Feel free to stroll around the area using the Google street view and grab any picture you choose to include in your post.

To enjoy stories inspired by the What Pegman Saw prompt or to submit your own 150-word story, visit the inLinkz button:

For guidelines and rules for the What Pegman Saw weekly writing prompt, visit the home page.

Many thanks to J Hardy Carroll and Karen Rawson for hosting this writing challenge. 

A hearty thank you to those who made the ultimate sacrifice for the freedoms we so richly enjoy. May their memories be blessing. 

So…this is the photo I chose from the Pegman menu. I confess to being a bit of a renegade on this one. My story has nothing to do with Kanchanaburi  or A. Rosenberg. You may recognize the characters in this story if you’ve read any of my books. 😉 However, this piece isn’t in any of them.

Genre: Historical Fiction

Word Count: 150

A STONE FOR THE JOURNEY

            The rabbi shut his prayer book. “May HaShem grant us strength to see beyond our sorrow and may the name of Sarah Tulschinsky be blessed.”

            Havah gazed at her sister-in-law’s newly unveiled headstone. Had it really been a whole year since the gentle woman who had welcomed Havah to America succumbed to pneumonia? She placed a large pebble on the marker.

            Sarah’s nine-year-old son Jeffrey tugged at Havah’s sleeve. “Auntie, why do we put rocks on graves when Christians put flowers on them?”

            Kneeling, she wrapped her arm around his shoulders. “What happens after you pick a flower?”

            “It turns brown and dies.”

            “Can a rock die?”

            “Huh-uh.”

            “A stone is eternal, like your mama’s soul. The more stones you see on a person’s grave, the more he or she has been remembered.”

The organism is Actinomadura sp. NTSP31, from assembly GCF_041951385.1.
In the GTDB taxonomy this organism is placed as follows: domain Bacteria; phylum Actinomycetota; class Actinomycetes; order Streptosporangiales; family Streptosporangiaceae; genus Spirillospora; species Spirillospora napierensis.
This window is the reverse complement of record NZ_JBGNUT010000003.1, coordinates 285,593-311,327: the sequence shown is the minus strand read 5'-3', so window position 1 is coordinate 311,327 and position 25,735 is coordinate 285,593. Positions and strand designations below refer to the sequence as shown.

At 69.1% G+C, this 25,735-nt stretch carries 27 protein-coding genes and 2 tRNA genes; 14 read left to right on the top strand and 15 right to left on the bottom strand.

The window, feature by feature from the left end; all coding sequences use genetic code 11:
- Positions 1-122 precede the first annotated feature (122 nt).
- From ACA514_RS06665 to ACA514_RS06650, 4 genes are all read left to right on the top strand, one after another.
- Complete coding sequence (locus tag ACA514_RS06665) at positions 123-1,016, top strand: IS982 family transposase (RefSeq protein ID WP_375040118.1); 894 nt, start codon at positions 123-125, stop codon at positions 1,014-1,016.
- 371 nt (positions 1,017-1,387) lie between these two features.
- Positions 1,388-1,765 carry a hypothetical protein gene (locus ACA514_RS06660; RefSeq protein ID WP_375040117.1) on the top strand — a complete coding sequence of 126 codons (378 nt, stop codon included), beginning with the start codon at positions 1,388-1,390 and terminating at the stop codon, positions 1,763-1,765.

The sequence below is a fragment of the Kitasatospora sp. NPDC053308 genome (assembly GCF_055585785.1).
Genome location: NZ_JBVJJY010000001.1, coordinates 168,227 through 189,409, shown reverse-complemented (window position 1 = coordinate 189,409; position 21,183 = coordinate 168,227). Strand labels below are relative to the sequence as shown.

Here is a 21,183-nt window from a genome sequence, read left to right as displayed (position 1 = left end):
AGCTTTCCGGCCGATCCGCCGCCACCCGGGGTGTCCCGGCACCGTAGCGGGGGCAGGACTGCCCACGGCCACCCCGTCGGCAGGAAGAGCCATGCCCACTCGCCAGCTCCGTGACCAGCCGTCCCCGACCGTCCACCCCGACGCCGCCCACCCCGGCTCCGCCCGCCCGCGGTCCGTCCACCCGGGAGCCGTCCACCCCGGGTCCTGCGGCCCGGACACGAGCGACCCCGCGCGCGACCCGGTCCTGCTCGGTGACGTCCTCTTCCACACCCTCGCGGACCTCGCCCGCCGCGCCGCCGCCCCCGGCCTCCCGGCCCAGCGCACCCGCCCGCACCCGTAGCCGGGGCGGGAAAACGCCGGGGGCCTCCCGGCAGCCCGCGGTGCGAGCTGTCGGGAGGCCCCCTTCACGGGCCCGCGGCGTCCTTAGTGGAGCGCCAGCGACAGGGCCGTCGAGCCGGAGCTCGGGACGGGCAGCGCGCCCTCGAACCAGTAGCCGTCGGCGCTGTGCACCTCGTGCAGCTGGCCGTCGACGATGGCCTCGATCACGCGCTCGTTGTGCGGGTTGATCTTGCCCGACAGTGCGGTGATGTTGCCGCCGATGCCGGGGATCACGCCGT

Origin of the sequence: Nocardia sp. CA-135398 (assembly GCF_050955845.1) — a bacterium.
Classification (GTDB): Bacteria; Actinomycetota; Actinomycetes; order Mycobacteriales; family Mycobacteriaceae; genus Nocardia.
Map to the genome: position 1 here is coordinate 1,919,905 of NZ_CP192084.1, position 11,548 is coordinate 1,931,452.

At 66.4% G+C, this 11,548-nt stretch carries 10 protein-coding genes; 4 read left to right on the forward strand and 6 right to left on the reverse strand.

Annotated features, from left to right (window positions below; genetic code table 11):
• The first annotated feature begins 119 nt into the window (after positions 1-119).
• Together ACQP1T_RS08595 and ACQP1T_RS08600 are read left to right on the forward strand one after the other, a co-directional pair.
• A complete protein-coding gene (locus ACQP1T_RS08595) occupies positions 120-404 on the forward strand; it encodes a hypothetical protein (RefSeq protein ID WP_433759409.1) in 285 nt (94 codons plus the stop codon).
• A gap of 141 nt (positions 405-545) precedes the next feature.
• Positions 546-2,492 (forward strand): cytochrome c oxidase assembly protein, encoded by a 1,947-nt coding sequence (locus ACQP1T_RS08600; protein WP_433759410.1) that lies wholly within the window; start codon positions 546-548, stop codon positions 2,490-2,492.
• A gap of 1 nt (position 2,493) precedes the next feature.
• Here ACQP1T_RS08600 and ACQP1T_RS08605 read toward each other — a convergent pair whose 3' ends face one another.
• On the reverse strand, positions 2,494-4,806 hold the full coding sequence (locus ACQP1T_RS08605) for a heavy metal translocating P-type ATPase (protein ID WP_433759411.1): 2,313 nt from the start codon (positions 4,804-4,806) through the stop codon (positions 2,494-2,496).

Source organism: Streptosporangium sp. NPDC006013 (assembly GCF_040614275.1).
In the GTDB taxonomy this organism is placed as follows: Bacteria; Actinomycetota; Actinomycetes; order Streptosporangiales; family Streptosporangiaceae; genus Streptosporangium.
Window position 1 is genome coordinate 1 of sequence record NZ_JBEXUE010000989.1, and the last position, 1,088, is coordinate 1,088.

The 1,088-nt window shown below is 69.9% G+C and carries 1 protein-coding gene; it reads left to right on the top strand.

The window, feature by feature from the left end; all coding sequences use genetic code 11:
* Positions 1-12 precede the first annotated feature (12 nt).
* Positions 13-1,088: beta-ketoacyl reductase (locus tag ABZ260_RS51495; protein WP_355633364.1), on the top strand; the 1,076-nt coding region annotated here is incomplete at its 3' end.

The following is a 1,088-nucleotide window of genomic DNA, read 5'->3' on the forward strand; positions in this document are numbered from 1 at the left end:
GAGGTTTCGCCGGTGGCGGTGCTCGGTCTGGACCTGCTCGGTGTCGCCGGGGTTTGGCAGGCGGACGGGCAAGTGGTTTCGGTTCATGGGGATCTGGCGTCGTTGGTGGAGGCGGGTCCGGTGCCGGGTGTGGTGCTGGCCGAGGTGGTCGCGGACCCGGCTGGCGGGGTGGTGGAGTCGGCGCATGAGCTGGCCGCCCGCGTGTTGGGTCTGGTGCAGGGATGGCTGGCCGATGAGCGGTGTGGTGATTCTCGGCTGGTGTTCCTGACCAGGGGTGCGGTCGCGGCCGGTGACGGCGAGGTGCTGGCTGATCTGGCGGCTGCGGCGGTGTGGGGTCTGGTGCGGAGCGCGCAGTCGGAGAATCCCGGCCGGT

Jeffrey opened his clenched fist and dropped a handful of pebbles. “I will never forget you, Mama.”

Original Artwork © Rochelle Wisoff-Fields

EVERY PICTURE TELLS A STORY

Published April 17, 2017 by rochellewisoff

“Every artist dips his brush in his own soul, and paints his own nature into his pictures.”

~~Henry Ward Beecher

Last November I was asked by an LA Talk radio host, Jim Christina which I preferred–writing or painting. I had to think about it for a moment for I consider both of them to be facets of creating art. With one I paint pictures with words, the other with pencil and paint.

To listen to the interview which I enjoyed so much click HERE

My next book will be out sometime next year and will be the companion to the HAVAH GITTERMAN SAGA, filled with illustrations and captions for those who’d rather look at the pictures. 😉 Of course, my preference is that one would enjoy reading the novels first.

In any event, this month marks a milestone for me. Nineteen pieces of my artwork, some illustrations for the upcoming book, are on display at the Colbern Road branch of the Mid-Continent Public Library in Lee’s Summit, Missouri. 

1000 NE Colbern Road
Lee’s Summit, MO 64086
Phone: 816.525.9924
Mon. – Thur. 9 – 9, Fri. 9 – 6, Sat. 9 – 5
Branch Manager: Seth Moses

My thanks for the invitation go to:

Morgan Daigneault
Access Specialist II
Colbern Road Branch
mdaigneault@mymcpl.org
 ***
I’m somewhat late in posting this, but can only excuse myself by saying that I was waiting to gather all of my photos. I hope you enjoy the following photos, or, even better, drop into the library. While you’re there feel free to request my books. 😉